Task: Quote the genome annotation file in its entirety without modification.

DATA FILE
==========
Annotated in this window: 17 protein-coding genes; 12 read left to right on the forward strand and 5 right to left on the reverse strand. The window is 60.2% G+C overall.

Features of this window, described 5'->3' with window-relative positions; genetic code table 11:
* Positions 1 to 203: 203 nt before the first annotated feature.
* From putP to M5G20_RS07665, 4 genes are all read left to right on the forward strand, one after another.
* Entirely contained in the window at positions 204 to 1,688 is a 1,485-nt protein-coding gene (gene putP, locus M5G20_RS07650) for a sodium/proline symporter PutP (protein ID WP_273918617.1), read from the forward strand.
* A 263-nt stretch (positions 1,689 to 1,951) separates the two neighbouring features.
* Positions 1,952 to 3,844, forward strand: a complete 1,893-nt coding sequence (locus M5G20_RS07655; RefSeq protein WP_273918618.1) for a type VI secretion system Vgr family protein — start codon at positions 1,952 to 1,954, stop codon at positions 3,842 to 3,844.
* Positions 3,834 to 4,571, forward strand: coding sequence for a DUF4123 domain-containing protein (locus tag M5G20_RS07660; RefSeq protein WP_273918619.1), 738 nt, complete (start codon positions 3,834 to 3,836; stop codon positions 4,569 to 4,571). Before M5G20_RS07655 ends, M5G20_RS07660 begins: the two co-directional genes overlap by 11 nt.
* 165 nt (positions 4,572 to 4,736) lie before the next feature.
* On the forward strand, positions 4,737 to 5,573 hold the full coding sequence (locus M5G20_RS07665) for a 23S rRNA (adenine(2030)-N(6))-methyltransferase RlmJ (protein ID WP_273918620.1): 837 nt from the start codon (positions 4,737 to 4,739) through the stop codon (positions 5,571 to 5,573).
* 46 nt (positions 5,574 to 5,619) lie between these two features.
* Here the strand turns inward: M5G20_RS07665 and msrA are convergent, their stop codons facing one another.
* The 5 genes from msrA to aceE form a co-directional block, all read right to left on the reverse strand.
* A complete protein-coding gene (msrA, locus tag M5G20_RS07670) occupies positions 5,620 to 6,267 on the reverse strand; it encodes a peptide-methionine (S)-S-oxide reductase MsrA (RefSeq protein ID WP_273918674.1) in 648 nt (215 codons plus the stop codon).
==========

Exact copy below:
Annotated in this window: 17 protein-coding genes; 12 read left to right on the forward strand and 5 right to left on the reverse strand. The window is 60.2% G+C overall.

Features of this window, described 5'->3' with window-relative positions; genetic code table 11:
* Positions 1 to 203: 203 nt before the first annotated feature.
* From putP to M5G20_RS07665, 4 genes are all read left to right on the forward strand, one after another.
* Entirely contained in the window at positions 204 to 1,688 is a 1,485-nt protein-coding gene (gene putP, locus M5G20_RS07650) for a sodium/proline symporter PutP (protein ID WP_273918617.1), read from the forward strand.
* A 263-nt stretch (positions 1,689 to 1,951) separates the two neighbouring features.
* Positions 1,952 to 3,844, forward strand: a complete 1,893-nt coding sequence (locus M5G20_RS07655; RefSeq protein WP_273918618.1) for a type VI secretion system Vgr family protein — start codon at positions 1,952 to 1,954, stop codon at positions 3,842 to 3,844.
* Positions 3,834 to 4,571, forward strand: coding sequence for a DUF4123 domain-containing protein (locus tag M5G20_RS07660; RefSeq protein WP_273918619.1), 738 nt, complete (start codon positions 3,834 to 3,836; stop codon positions 4,569 to 4,571). Before M5G20_RS07655 ends, M5G20_RS07660 begins: the two co-directional genes overlap by 11 nt.
* 165 nt (positions 4,572 to 4,736) lie before the next feature.
* On the forward strand, positions 4,737 to 5,573 hold the full coding sequence (locus M5G20_RS07665) for a 23S rRNA (adenine(2030)-N(6))-methyltransferase RlmJ (protein ID WP_273918620.1): 837 nt from the start codon (positions 4,737 to 4,739) through the stop codon (positions 5,571 to 5,573).
* 46 nt (positions 5,574 to 5,619) lie between these two features.
* Here the strand turns inward: M5G20_RS07665 and msrA are convergent, their stop codons facing one another.
* The 5 genes from msrA to aceE form a co-directional block, all read right to left on the reverse strand.
* A complete protein-coding gene (msrA, locus tag M5G20_RS07670) occupies positions 5,620 to 6,267 on the reverse strand; it encodes a peptide-methionine (S)-S-oxide reductase MsrA (RefSeq protein ID WP_273918674.1) in 648 nt (215 codons plus the stop codon).